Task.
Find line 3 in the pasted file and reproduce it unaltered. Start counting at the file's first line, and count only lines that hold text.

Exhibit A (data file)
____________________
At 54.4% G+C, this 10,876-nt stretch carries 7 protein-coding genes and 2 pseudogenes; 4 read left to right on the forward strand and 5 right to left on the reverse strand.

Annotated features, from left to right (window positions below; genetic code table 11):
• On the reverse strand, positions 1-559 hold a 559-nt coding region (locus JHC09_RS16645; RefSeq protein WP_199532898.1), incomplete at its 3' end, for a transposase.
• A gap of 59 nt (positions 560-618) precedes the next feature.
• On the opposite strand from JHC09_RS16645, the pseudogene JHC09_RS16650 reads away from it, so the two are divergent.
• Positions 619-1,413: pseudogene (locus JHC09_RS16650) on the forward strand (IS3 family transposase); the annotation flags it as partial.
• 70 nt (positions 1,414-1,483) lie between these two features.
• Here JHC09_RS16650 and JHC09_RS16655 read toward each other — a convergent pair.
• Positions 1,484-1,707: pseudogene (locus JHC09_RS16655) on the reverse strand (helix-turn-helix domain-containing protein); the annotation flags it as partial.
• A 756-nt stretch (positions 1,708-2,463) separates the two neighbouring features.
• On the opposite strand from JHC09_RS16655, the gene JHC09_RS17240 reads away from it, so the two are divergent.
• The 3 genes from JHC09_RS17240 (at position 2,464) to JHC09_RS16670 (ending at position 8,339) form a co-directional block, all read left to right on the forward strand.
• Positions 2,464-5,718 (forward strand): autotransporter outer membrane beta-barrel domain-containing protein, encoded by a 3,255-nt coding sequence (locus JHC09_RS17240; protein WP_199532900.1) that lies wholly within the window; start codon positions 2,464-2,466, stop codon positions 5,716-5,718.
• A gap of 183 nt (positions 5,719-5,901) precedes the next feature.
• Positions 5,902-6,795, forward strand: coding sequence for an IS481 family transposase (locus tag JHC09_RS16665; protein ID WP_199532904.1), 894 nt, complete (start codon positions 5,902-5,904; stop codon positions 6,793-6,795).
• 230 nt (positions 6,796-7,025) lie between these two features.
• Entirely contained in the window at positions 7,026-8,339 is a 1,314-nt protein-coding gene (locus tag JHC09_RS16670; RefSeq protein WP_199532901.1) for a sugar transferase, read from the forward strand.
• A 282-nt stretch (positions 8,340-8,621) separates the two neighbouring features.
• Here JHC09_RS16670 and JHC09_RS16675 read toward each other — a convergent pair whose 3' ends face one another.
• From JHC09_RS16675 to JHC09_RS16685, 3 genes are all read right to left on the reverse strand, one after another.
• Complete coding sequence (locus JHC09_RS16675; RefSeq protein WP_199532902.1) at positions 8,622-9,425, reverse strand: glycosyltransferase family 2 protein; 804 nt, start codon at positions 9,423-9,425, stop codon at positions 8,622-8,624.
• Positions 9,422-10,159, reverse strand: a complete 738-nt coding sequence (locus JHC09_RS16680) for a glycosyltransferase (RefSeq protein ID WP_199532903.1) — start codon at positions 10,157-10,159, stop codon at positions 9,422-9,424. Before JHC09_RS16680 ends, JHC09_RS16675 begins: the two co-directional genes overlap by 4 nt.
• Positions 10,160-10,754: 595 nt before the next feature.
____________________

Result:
• On the reverse strand, positions 1-559 hold a 559-nt coding region (locus JHC09_RS16645; RefSeq protein WP_199532898.1), incomplete at its 3' end, for a transposase.